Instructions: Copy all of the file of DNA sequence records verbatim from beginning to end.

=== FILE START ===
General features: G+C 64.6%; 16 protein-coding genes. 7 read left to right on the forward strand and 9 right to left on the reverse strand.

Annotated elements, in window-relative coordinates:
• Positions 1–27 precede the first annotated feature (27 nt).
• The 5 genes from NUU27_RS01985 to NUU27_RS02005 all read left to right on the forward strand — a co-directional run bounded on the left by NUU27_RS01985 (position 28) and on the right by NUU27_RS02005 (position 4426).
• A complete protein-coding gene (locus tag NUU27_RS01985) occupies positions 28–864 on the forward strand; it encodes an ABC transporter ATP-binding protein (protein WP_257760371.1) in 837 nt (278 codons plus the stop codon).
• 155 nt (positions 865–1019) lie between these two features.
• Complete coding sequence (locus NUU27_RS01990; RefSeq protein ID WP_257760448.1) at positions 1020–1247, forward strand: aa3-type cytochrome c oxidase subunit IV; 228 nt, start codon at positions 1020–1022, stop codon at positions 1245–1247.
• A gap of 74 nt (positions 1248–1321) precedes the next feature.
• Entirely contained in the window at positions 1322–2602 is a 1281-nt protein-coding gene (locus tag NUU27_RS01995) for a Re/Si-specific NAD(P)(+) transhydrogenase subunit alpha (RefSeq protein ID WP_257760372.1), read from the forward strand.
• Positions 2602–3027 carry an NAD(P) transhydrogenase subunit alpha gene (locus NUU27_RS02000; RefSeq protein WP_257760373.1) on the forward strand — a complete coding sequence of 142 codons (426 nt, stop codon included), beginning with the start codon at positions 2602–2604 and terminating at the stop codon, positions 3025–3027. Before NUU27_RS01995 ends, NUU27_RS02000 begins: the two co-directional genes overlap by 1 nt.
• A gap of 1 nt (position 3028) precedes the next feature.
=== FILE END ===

General features: G+C 64.6%; 16 protein-coding genes. 7 read left to right on the forward strand and 9 right to left on the reverse strand.

Annotated elements, in window-relative coordinates:
• Positions 1–27 precede the first annotated feature (27 nt).
• The 5 genes from NUU27_RS01985 to NUU27_RS02005 all read left to right on the forward strand — a co-directional run bounded on the left by NUU27_RS01985 (position 28) and on the right by NUU27_RS02005 (position 4426).
• A complete protein-coding gene (locus tag NUU27_RS01985) occupies positions 28–864 on the forward strand; it encodes an ABC transporter ATP-binding protein (protein WP_257760371.1) in 837 nt (278 codons plus the stop codon).
• 155 nt (positions 865–1019) lie between these two features.
• Complete coding sequence (locus NUU27_RS01990; RefSeq protein ID WP_257760448.1) at positions 1020–1247, forward strand: aa3-type cytochrome c oxidase subunit IV; 228 nt, start codon at positions 1020–1022, stop codon at positions 1245–1247.
• A gap of 74 nt (positions 1248–1321) precedes the next feature.
• Entirely contained in the window at positions 1322–2602 is a 1281-nt protein-coding gene (locus tag NUU27_RS01995) for a Re/Si-specific NAD(P)(+) transhydrogenase subunit alpha (RefSeq protein ID WP_257760372.1), read from the forward strand.
• Positions 2602–3027 carry an NAD(P) transhydrogenase subunit alpha gene (locus NUU27_RS02000; RefSeq protein WP_257760373.1) on the forward strand — a complete coding sequence of 142 codons (426 nt, stop codon included), beginning with the start codon at positions 2602–2604 and terminating at the stop codon, positions 3025–3027. Before NUU27_RS01995 ends, NUU27_RS02000 begins: the two co-directional genes overlap by 1 nt.
• A gap of 1 nt (position 3028) precedes the next feature.